Where did all the local news go? A couple of decades ago, publishers collected so much revenue that they invented new sections, including local news, to spend the loot. Many metro newspapers ran weekly sections about computers and tech, weekly TV program guides, free-standing business sections filled with page after page of stock prices, Sunday magazines, pull-out book review sections and weekly tabloids about suburban counties. The Washington Post once ran a weekly section called “Sunday Source,” designed to hook young readers, and column after column of police blotter in its “District Weekly” section. Newspapers were cash machines, even in regional markets like Buffalo, N.Y. In her book, Washington Post columnist Margaret Sullivan writes that her old paper, the Buffalo News, was once so flush that, for many years, “the News would send a million dollars a week” to its owner, Warren Buffett’s Berkshire Hathaway. But after the Internet destroyed the advertising moat that had protected newspaper revenues for more than a century, editors and publishers stripped down the old newspaper, including local sections, to a more basic package to cut costs.
South Korea building collapse kills nine
At least nine people were killed when a five-storey building being demolished in South Korea suddenly collapsed, crushing a bus, officials said. © - South Korean rescue workers search for survivors in the debris of a collapsed building in Gwangju Dramatic television footage showed the bus being buried in debris and smothered by a huge cloud of dust as the structure gave way. The bus, which had stopped in front of the site, was carrying 17 people when the accident occurred Wednesday in the city of Gwangju, southwest of Seoul.
The decline of local news has paralleled the decline of the newspaper audience. In 1940, when the population was less than half of today’s, American newspaperwas greater. Newspapers lost audience not just to the Internet but to cable, TV and radio, as well as to the non-news functions found on smartphones. The advertising dollars that once helped to support local news fled for the Web, where ads could be better paired to content—sometimes at a lower cost—to sell an advertiser’s wares. As Google economist put it in 2013, pure news had “very high social value to interested readers” but “low commercial value due to the difficulty of showing contextual relevant ads.”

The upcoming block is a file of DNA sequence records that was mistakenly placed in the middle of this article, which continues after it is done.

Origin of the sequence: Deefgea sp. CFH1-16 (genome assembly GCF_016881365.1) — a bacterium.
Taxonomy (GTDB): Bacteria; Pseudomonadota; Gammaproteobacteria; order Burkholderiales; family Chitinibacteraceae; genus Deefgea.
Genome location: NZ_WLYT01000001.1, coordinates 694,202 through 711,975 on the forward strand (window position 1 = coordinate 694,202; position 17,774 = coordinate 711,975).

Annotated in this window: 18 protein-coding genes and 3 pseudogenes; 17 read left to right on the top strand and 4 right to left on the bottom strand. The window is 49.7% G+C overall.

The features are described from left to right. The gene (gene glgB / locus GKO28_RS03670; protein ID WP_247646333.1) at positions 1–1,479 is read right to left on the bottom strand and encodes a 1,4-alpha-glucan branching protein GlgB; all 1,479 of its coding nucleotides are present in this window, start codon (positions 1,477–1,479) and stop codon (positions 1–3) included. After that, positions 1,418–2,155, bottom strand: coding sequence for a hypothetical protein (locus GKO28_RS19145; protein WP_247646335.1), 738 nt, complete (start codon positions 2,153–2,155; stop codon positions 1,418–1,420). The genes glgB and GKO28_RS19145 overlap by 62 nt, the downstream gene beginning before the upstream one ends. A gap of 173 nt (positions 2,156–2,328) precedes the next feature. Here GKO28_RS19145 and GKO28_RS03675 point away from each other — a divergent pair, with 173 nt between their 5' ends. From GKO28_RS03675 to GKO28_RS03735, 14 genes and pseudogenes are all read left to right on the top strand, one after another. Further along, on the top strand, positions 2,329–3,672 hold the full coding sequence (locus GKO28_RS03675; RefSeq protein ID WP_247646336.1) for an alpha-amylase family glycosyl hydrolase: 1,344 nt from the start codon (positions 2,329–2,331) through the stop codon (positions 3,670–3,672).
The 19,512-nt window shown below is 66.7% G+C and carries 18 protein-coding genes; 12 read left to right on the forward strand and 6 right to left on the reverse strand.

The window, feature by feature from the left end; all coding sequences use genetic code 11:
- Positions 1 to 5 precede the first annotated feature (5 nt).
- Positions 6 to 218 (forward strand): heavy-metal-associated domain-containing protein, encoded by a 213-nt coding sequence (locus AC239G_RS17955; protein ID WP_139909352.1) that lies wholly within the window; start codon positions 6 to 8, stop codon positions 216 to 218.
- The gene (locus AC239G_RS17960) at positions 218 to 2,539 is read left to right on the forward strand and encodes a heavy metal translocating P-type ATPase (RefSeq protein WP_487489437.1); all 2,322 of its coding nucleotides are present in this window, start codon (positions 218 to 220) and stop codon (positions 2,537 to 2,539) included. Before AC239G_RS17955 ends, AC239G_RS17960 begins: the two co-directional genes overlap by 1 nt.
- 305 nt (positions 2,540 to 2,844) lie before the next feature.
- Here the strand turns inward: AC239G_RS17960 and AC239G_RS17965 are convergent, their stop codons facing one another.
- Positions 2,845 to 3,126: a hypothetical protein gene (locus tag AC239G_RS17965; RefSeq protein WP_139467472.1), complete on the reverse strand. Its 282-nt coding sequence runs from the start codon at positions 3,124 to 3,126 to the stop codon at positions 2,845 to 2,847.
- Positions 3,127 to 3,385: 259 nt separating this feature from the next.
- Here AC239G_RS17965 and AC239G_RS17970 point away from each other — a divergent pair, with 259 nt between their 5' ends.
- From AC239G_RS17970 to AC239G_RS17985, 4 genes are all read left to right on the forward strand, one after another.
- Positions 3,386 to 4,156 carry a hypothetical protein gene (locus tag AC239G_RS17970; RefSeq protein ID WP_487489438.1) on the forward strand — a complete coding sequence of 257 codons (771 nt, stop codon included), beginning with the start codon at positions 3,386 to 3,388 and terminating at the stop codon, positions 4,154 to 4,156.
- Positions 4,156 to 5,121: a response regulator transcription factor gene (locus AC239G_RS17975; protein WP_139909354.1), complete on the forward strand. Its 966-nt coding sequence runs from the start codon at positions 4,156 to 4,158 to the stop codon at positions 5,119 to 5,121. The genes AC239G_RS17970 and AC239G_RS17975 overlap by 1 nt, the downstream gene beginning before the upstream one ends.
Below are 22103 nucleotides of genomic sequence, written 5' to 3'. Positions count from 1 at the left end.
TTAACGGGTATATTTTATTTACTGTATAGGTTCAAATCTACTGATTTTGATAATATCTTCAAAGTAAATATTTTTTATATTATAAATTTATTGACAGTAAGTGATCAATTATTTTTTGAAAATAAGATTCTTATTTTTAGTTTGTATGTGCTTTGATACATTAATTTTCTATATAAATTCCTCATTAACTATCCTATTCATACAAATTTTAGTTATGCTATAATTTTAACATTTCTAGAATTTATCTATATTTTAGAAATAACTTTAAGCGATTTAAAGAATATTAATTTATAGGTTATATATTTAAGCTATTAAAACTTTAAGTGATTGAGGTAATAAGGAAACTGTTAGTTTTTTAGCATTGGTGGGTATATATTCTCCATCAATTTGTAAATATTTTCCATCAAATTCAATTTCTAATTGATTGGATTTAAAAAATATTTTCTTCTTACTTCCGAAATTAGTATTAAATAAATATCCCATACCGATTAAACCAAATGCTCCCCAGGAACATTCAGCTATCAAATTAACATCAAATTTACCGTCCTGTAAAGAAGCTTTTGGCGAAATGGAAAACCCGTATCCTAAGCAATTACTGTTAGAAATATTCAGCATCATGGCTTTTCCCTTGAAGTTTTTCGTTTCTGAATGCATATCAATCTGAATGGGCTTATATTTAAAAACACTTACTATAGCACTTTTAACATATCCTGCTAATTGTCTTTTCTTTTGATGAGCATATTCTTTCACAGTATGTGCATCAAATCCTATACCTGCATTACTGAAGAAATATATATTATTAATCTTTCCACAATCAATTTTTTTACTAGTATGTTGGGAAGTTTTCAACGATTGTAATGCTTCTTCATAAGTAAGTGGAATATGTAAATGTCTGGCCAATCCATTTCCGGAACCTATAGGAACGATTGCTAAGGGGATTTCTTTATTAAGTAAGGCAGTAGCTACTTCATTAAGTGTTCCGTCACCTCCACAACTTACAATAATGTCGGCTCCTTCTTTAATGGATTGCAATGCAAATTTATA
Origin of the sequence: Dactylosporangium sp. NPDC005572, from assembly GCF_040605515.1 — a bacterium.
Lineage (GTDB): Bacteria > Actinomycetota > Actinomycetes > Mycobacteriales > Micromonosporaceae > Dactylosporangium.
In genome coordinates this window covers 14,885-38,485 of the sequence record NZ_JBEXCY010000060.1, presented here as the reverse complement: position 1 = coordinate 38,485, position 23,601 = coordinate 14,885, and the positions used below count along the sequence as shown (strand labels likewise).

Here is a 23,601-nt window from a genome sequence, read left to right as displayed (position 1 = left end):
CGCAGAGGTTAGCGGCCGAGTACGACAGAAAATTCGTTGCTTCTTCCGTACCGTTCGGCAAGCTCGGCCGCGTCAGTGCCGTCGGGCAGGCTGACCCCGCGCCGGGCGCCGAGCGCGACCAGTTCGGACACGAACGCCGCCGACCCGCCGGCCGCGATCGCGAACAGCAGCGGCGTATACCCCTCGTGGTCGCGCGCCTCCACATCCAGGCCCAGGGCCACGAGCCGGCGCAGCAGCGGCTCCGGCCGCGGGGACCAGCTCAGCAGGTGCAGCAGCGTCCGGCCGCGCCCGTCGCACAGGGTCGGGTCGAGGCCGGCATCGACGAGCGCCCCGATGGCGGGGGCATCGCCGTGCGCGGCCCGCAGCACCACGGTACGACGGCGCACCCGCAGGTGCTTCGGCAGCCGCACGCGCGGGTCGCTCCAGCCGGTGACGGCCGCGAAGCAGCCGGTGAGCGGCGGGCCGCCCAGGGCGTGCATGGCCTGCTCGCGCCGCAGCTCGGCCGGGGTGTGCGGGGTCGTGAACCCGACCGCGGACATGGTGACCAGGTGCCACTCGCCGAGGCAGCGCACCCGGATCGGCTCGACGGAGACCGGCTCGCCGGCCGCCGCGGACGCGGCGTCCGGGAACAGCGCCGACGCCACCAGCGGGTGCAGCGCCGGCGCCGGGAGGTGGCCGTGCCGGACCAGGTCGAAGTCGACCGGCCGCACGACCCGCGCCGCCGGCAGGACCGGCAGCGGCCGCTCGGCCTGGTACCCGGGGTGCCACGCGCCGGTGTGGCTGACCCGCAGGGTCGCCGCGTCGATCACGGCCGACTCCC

There’sthat low-cost, quality national news online from the New York Times, the Washington Post, CNN, NBC and other outlets has siphoned off readers who might otherwise partake of local news. Newspapers also appear to have priced themselves out of the reach of many readers, jacking up the cost of subscriptions to cover the dive in advertising revenue. In 1980, for example, the Washington Post charged $92 a year for weekday and Sunday home delivery ($315 in today’s money). Today, the Post charges $1,160 annually for a lesser product. The Post isn’t alone, of course. Iris Chyi of the University of Texas notes that many regional newspapers have passed the mark for subscriptions. That’s a lot of money in most family budgets—more than annual subscriptions to Netflix, Hulu, Amazon Prime, Disney+ and HBO Max all together would cost you.
South Korea building collapses onto bus during demolition, killing 9
At least nine people were killed when a five-story building undergoing demolition collapsed onto a bus in South Korea on Wednesday, according to the country's Ministry of the Interior and Safety. © Chung Hoi-sung/Yonhap/AP Firefighters search for survivors from a collapsed building in Gwangju, South Korea, on June 9. The bus, which was stationary at the time on a busy road, was buried under the rubble in Gwangju, some 270 kilometers (168 miles) southwest of the capital, Seoul. A further 25 people were injured, including eight seriously, the ministry added.
The great masses of readers and advertisers might spurn local news, but that doesn’t make its production a futile gesture. Scores of nonprofit local news start-ups exist in such places as, , , and , and, together with local public radio stations that have expanded their news footprints, these outlets do yeoman’s work. Axios has set up small local news operations in a half-dozen cities and promises to expand to others, although one of its founders the Wall Street Journal last year that its localized newsletters would focus on business, technology and education, not politics. One of the best local news sites in the country can be found in Memphis, where the of the Gannett-owned Commercial Appeal newsroom inspired the founding of the , a nonprofit, local-centric news site, in 2018. Bootstrapped by $8.2 million in donations—“philanthropic venture capital,” as some call it—the site now has a newsroom comparable in size to the Commercial Appeal’s and almost 14,000 subscribers paying an average of $9.25 a month. Its operators are the Daily Memphian can reach 25,000 paying subscribers to become sustainable in a couple of years. But for a metro area of about , 25,000 subscribers is still a relatively thin demographic slice. As recently as 2000, the Commercial Appeal moved Sunday print copies and upwards of 184,000 daily. Today, its stands at about 52,000 Sunday and 29,000 daily, which can be read as the community’s repudiation of the paper or their disinterest in local news—or both.